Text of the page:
There is an overwhelming view among postmodernist that because of strong adherence to absolute values (especially in religion), the ensuing result has been and continues to be multiple wars, ongoing strife and great persecution as a direct result. Some of the clear examples that postmodernist could refer to are: the burning of the Protestant martyrs, the crusades of the past involving Christians and Muslims, the abuse of the Jews at the hands of Christians throughout the centuries, the Protestant/Catholic struggle in Northern Ireland, fundamentalist Islam, the terror attack on September 11, 2001, the ongoing threat of fundamentalist Islamic terrorism throughout the world, etc. In light of these atrocities, many view religion as a culprit that simply relates to or causes ongoing trouble, and in order to have any sense of credibility or acceptance in modern society one must assume and proclaim a sense of tolerance, especially in the area of religious expression and or affiliation. The common mindset within the philosophy of Pluralism is that all religions most likely have some measure of truth, peace and comfort to offer. Among pluralist, the great heresy would be to assume and promote one’s own religion as absolute truth while at the same time proclaiming that other religions are nil and void.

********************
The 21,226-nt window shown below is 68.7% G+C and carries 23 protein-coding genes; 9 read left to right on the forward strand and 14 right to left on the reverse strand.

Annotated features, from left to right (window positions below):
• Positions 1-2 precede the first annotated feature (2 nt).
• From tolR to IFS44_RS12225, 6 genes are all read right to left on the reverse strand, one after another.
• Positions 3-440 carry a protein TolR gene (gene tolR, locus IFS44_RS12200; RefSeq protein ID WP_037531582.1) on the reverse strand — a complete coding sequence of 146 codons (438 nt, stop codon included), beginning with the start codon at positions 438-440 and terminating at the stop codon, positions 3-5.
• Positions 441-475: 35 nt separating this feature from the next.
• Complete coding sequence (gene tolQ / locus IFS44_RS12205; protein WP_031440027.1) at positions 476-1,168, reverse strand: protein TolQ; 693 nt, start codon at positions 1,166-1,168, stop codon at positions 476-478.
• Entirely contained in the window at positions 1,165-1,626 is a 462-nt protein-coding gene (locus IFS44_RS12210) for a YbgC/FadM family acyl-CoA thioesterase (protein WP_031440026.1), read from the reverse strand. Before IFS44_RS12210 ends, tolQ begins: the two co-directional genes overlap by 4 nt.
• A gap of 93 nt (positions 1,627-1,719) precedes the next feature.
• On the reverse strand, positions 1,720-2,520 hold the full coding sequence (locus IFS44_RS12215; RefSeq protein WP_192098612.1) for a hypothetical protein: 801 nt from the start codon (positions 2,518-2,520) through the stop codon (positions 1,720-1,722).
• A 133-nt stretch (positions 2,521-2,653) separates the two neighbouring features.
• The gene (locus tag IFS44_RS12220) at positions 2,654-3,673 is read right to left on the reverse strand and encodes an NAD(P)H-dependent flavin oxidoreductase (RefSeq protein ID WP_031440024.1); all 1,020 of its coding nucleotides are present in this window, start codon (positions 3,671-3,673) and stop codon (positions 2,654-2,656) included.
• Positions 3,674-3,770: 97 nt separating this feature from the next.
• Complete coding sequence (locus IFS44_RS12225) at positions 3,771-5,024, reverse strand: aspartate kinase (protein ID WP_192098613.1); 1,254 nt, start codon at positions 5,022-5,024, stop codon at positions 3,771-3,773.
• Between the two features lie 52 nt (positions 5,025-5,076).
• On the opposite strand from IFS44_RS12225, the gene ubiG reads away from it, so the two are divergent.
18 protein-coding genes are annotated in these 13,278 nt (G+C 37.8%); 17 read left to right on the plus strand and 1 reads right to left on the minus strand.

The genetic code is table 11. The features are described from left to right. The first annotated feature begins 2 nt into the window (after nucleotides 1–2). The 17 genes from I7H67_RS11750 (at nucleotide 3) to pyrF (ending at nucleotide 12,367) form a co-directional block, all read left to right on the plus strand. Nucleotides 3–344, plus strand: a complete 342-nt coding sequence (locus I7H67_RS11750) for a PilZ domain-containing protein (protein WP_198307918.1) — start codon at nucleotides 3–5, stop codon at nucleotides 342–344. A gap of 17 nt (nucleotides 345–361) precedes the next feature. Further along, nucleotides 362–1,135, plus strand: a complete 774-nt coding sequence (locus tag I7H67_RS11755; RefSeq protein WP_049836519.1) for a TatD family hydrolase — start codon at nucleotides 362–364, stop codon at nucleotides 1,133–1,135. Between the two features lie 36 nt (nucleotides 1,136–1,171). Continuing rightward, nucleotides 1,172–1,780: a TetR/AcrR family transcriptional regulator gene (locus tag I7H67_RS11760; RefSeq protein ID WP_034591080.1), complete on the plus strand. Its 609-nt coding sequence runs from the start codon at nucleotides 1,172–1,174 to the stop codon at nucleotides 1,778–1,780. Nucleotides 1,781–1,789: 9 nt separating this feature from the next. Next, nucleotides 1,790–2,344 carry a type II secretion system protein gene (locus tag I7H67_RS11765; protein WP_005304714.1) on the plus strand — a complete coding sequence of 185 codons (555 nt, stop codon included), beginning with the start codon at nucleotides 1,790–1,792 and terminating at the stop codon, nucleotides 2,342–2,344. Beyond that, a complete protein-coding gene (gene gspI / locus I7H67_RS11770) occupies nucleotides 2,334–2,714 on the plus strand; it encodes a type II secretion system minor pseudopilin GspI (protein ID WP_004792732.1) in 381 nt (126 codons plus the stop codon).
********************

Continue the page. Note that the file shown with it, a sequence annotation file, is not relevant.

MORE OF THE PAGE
On a side note, it is interesting to see how there are now some European cities today that have become more Asian than they are European. One such city is Bradford, England where among the Asian population majority; the Muslim community is prevalent in nature and continues to grow. As we see this happening in various places around the world it is important to point out that many Muslims aggressively and unashamedly propagate their faith or belief systems without the slightest hint of fear or hesitation. They are not backwards in reminding the world that they are the ones in possession of the only true, authoritative scriptures which are contained in their inspired, sacred book know as the Quran, which they believe is more relevant than the Bible or any other holy book due to the fact that their own prophet, Mohammed received direct, divine revelation from Allah and also because he post dates Jesus Christ of Nazareth, which in turn makes the Quran more up-to-date in their frame of reference. Despite this level of forceful propagation among Muslims, postmodernists still have not yet taken hold of or really noticed the Muslim community; in truth they live within their own world so to speak. There even seems to be a sense of anger that arises in our modern culture when the tenants of the Muslim faith are addressed in light of their lack of tolerance, monolithic mindset, religious worldview, thought patterns regarding women, etc.13